Yearly Archives: 2014
Here is an interesting note from Michael Nye, Managing Editor of the Missouri Review: http://www.missourireview.com/tmr-blog/2014/09/ethics-publishing-literary-journals/
If you have worked on staff at a literary magazine, what is your opinion?
Despite the best efforts of bronchitis, I was able to travel to non-profit Bright Hill Press & Literary Center (www.brighthillpress.org) for the official book launch of my chapbook Language You Refuse to Learn last week.
Bright Hill, which is situated on the outskirts of the Catskills, reminds me of Doctor Who’s TARDIS. From the outside you see a lovely country house but inside is a lovely gallery space with a library of used books for sale and, beyond that, a new addition which houses private book collections donated to Bright Hill as well as a children’s space.
Bertha Rogers, the driving force behind Bright Hill, was a welcoming host, most gracious in extending an invitation to my friend Lorrie and me to stay in the literary center’s guest space where we could have spent days perusing all that the library has to offer.
I am extremely grateful to my friends Lorrie, Kathy, Donna, and David Michael who made the trip from Rochester to Treadwell for the book launch and reading.
Future readings will be Thursday, October 2 at the DeWitt Community Library (7:00 pm) and Thursday, October 9 in the Golisano Gateway at St. John Fisher College, Pittsford, NY (7:30 pm). Many thanks to M.J. Iuppa for arranging this reading.
Here’s a link to Jonathan Hobrasch’s article on elite poetry prizes and those who have won them the most. http://www.huffingtonpost.com/jonathan-hobratsch/on-poetry-awards-figures-_b_5668826.html?utm_hp_ref=books&ir=Books
Be sure to read the questions at the end of the article. Please post your comments!
Friday opens the 2014 Fall reading season, the most opportune time for poets to have their work considered for publication by the largest number of journals seeking unsolicited submissions. The floodgates at Submittable, Submission Manager, Tell It Slant as well as the inboxes on editors’ desks and emails open beginning August 1 through September 15.
What you can expect to see this fall: Sadly, there will be an increase in the number of publications requiring reading fees in order to consider your work. No, these are not contest fees. Despite what some journals like to call their fees, they are money required for a journal’s staff to read the work you submit to them, hence “reading fees.” Reading fees that journals charge range from $1 per submission (usually 3-5 poems) to $10 per submission. The former and latter are very rare; reading fees in the 2013-2014 reading period averaged $3 per submission.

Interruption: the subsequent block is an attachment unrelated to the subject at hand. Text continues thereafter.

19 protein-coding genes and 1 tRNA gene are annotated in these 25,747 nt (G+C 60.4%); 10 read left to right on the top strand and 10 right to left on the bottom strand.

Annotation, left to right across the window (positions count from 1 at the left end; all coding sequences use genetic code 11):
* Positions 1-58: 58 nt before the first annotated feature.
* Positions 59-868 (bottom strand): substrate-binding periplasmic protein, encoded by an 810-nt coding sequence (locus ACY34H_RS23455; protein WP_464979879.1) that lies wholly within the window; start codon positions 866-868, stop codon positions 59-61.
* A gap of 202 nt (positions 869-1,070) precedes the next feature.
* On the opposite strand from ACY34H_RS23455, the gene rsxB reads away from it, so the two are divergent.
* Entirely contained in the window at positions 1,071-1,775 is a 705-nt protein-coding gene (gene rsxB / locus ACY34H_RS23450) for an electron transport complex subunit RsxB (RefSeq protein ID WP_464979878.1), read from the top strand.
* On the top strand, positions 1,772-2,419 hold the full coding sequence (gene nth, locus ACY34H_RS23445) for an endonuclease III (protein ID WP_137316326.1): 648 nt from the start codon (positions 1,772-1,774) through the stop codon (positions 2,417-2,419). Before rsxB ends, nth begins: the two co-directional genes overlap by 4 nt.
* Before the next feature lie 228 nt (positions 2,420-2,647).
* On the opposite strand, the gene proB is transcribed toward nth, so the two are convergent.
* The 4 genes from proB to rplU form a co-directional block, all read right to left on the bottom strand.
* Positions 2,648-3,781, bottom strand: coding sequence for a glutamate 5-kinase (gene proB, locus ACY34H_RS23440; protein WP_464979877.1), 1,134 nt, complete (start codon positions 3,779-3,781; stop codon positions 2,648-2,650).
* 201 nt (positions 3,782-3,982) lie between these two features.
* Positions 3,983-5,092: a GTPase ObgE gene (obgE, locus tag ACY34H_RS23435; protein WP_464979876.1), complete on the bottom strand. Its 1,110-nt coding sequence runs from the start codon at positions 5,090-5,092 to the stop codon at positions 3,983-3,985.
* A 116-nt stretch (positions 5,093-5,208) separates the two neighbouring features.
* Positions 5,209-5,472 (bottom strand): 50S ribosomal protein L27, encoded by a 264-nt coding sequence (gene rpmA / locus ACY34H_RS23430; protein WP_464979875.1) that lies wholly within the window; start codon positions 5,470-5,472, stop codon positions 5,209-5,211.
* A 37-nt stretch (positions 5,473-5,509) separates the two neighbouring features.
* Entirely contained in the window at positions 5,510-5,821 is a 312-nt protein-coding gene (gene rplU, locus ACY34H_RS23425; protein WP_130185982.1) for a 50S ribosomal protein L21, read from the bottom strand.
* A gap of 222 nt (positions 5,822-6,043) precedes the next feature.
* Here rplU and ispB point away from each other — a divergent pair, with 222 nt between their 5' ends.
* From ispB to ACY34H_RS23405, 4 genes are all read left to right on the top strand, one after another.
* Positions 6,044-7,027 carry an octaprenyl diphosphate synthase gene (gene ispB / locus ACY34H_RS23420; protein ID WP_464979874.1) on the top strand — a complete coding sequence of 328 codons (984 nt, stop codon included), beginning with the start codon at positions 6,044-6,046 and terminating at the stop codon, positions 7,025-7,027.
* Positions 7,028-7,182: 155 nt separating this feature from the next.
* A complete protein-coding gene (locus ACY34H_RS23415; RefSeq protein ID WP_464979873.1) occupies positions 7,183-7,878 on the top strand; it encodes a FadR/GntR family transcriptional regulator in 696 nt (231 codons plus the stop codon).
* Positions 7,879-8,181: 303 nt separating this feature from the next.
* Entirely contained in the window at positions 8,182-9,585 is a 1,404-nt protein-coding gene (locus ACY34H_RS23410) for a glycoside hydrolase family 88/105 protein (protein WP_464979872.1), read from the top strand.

There will still be plenty of publications reading for free. Personally, as a poet, I am more inclined to support a journal without reading fees. But we need to be open to paying a journal for the privilege of reading our work. It stings. Poets rarely get paid when their work is accepted for publication. However, many journals are staffed by volunteers who believe in the value of literary pursuit and find fulfillment in publishing our work. I can much more easily accept not being paid for my work when I know the editors choosing to publish it have no monetary gain to do so.
What else? Expect an increase in online submissions with a corresponding decrease in postal submissions. This is not a new trend. Online submissions will continue to grow for the foreseeable future.
Finally, is the migration of more publications to the internet from print. Cost is the greatest driver behind this movement. Migrating away from print is not a bad thing. Consider how many potential readers your work may reach on the internet when published by a quality online journal as opposed to the number of potential readers finding your work in print.
What does this mean for Poetic Effect? Fall reading will be as busy as ever. Calendar slots will fill quickly. If you are interested in having submissions of your work prepared during fall reading, email me Claudia@poeticeffect.com to reserve your place in the queue. Reservations are on a first-come, first-served basis.
You dread receiving that #10 envelope addressed to you with the label you stuck on it and sent with your poems to “Journal X.” Or, it’s that email you see in your inbox and cringe as you open it. The form rejection letter.
Here’s a link to an article decoding 4 rejection letter types you may see. http://lizkay.net/2014/05/03/advice-for-poets-what-it-means-when-a-journal-says-no-or-anything-other-than-yes/.
By the way, I prefer the term “response” over the negative term “rejection.”
Have you received an unusual response? Post a comment if you’d like to share.